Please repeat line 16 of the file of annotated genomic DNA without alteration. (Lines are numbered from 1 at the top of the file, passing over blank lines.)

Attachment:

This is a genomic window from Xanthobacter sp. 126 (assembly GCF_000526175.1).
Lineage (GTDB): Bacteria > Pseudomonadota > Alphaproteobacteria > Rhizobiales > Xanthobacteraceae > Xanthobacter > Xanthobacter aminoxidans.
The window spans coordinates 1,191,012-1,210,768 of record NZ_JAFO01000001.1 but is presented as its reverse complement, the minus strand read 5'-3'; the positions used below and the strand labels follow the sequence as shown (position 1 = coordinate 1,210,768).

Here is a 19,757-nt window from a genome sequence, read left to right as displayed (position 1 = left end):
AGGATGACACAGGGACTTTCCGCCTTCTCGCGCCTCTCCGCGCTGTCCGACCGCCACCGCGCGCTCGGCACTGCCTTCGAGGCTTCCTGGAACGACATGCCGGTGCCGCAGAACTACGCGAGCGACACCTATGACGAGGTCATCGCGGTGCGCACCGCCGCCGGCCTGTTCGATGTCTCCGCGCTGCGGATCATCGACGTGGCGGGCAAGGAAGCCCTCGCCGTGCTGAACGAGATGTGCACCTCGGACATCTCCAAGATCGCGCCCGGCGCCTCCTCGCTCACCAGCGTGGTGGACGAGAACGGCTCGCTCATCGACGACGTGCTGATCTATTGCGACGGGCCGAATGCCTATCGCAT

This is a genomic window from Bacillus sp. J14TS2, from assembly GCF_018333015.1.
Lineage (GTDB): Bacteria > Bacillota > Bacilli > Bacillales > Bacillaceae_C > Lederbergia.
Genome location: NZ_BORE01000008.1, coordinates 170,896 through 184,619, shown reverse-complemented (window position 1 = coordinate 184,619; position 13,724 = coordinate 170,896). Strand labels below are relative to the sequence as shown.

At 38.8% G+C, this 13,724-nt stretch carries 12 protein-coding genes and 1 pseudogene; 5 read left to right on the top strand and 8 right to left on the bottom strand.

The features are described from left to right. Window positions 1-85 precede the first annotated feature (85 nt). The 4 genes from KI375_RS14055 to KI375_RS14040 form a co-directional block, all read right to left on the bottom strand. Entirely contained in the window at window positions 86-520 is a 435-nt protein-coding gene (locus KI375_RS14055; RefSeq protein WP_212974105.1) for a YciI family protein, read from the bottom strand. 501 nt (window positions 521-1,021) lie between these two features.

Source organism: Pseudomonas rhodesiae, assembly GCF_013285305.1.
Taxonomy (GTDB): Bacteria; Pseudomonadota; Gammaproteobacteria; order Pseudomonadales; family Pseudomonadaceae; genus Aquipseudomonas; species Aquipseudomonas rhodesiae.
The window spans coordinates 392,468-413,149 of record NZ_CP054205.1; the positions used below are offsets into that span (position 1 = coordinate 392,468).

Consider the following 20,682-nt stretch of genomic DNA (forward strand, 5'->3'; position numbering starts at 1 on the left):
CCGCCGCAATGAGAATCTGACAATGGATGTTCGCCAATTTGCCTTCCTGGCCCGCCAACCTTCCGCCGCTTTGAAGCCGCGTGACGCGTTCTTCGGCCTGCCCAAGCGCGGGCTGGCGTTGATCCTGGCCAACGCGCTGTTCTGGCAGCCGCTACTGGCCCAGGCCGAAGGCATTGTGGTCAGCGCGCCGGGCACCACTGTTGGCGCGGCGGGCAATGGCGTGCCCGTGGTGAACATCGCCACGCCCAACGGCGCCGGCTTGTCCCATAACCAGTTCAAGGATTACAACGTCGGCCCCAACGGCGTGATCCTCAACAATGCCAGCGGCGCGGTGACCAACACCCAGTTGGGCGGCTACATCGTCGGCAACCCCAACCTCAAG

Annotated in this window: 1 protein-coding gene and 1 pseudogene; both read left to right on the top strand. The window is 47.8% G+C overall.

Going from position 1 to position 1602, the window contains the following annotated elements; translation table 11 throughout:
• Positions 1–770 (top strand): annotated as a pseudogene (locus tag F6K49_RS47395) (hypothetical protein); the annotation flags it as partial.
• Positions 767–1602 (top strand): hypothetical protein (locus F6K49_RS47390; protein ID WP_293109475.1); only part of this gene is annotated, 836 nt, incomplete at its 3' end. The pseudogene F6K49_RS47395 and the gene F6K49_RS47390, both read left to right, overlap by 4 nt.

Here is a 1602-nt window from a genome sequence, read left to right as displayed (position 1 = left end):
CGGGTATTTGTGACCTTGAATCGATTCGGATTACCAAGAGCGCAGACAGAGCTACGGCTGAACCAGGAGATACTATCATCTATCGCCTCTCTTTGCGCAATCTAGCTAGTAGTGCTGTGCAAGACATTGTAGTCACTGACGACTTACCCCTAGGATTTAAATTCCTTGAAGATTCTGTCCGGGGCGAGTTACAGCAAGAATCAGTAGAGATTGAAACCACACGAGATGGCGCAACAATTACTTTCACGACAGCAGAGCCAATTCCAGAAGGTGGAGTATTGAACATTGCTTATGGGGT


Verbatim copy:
Annotated in this window: 1 protein-coding gene and 1 pseudogene; both read left to right on the top strand. The window is 47.8% G+C overall.